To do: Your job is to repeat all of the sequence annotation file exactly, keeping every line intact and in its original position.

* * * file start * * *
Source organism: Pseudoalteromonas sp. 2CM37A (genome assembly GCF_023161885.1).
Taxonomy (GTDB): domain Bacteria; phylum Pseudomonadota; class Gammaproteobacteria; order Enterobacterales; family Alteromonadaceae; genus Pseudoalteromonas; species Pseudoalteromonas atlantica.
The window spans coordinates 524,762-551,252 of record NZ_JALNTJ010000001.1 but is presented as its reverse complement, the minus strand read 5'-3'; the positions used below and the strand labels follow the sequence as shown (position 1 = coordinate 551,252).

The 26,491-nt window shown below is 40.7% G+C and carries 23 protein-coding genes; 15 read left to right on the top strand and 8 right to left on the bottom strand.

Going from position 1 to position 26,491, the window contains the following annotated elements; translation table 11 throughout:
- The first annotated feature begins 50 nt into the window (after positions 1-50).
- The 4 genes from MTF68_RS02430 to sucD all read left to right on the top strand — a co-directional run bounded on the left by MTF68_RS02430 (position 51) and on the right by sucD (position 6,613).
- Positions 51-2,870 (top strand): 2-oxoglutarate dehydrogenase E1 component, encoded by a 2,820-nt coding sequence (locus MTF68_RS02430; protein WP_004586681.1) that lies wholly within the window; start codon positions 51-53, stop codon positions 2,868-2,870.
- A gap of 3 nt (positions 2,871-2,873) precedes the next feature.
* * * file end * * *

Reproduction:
Source organism: Pseudoalteromonas sp. 2CM37A (genome assembly GCF_023161885.1).
Taxonomy (GTDB): domain Bacteria; phylum Pseudomonadota; class Gammaproteobacteria; order Enterobacterales; family Alteromonadaceae; genus Pseudoalteromonas; species Pseudoalteromonas atlantica.
The window spans coordinates 524,762-551,252 of record NZ_JALNTJ010000001.1 but is presented as its reverse complement, the minus strand read 5'-3'; the positions used below and the strand labels follow the sequence as shown (position 1 = coordinate 551,252).

The 26,491-nt window shown below is 40.7% G+C and carries 23 protein-coding genes; 15 read left to right on the top strand and 8 right to left on the bottom strand.

Going from position 1 to position 26,491, the window contains the following annotated elements; translation table 11 throughout:
- The first annotated feature begins 50 nt into the window (after positions 1-50).
- The 4 genes from MTF68_RS02430 to sucD all read left to right on the top strand — a co-directional run bounded on the left by MTF68_RS02430 (position 51) and on the right by sucD (position 6,613).
- Positions 51-2,870 (top strand): 2-oxoglutarate dehydrogenase E1 component, encoded by a 2,820-nt coding sequence (locus MTF68_RS02430; protein WP_004586681.1) that lies wholly within the window; start codon positions 51-53, stop codon positions 2,868-2,870.
- A gap of 3 nt (positions 2,871-2,873) precedes the next feature.